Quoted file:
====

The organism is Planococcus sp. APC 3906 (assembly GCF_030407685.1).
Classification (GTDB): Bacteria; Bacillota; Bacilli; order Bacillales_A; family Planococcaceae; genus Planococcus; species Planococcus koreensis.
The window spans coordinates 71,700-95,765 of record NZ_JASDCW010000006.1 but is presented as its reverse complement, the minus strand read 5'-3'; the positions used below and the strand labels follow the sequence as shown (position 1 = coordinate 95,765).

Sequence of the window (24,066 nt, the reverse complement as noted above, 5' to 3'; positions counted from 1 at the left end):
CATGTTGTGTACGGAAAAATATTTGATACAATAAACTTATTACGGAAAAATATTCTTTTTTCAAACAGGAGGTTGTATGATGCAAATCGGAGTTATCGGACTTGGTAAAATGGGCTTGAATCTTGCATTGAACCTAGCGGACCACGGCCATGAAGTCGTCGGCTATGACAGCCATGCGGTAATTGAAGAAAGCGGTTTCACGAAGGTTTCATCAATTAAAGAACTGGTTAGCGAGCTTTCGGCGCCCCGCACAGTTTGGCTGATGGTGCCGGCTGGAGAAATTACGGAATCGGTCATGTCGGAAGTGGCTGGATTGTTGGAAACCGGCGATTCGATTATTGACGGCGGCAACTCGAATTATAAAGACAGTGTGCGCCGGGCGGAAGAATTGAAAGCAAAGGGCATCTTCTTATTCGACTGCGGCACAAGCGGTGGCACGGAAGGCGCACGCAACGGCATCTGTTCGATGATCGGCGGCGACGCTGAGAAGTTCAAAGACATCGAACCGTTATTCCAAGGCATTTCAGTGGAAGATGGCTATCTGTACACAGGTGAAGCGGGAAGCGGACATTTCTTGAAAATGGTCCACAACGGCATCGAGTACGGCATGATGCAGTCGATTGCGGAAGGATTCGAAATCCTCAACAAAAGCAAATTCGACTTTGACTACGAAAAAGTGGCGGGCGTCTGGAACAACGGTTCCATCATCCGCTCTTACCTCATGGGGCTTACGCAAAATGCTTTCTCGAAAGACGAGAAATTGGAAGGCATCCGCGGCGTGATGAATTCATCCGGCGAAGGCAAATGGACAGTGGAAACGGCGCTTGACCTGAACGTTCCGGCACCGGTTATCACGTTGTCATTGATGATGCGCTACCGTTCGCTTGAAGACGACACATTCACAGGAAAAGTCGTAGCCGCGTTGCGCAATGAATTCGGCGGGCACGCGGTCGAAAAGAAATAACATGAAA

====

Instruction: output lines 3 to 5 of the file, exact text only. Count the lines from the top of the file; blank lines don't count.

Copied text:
The window spans coordinates 71,700-95,765 of record NZ_JASDCW010000006.1 but is presented as its reverse complement, the minus strand read 5'-3'; the positions used below and the strand labels follow the sequence as shown (position 1 = coordinate 95,765).

Sequence of the window (24,066 nt, the reverse complement as noted above, 5' to 3'; positions counted from 1 at the left end):
CATGTTGTGTACGGAAAAATATTTGATACAATAAACTTATTACGGAAAAATATTCTTTTTTCAAACAGGAGGTTGTATGATGCAAATCGGAGTTATCGGACTTGGTAAAATGGGCTTGAATCTTGCATTGAACCTAGCGGACCACGGCCATGAAGTCGTCGGCTATGACAGCCATGCGGTAATTGAAGAAAGCGGTTTCACGAAGGTTTCATCAATTAAAGAACTGGTTAGCGAGCTTTCGGCGCCCCGCACAGTTTGGCTGATGGTGCCGGCTGGAGAAATTACGGAATCGGTCATGTCGGAAGTGGCTGGATTGTTGGAAACCGGCGATTCGATTATTGACGGCGGCAACTCGAATTATAAAGACAGTGTGCGCCGGGCGGAAGAATTGAAAGCAAAGGGCATCTTCTTATTCGACTGCGGCACAAGCGGTGGCACGGAAGGCGCACGCAACGGCATCTGTTCGATGATCGGCGGCGACGCTGAGAAGTTCAAAGACATCGAACCGTTATTCCAAGGCATTTCAGTGGAAGATGGCTATCTGTACACAGGTGAAGCGGGAAGCGGACATTTCTTGAAAATGGTCCACAACGGCATCGAGTACGGCATGATGCAGTCGATTGCGGAAGGATTCGAAATCCTCAACAAAAGCAAATTCGACTTTGACTACGAAAAAGTGGCGGGCGTCTGGAACAACGGTTCCATCATCCGCTCTTACCTCATGGGGCTTACGCAAAATGCTTTCTCGAAAGACGAGAAATTGGAAGGCATCCGCGGCGTGATGAATTCATCCGGCGAAGGCAAATGGACAGTGGAAACGGCGCTTGACCTGAACGTTCCGGCACCGGTTATCACGTTGTCATTGATGATGCGCTACCGTTCGCTTGAAGACGACACATTCACAGGAAAAGTCGTAGCCGCGTTGCGCAATGAATTCGGCGGGCACGCGGTCGAAAAGAAATAACATGAAA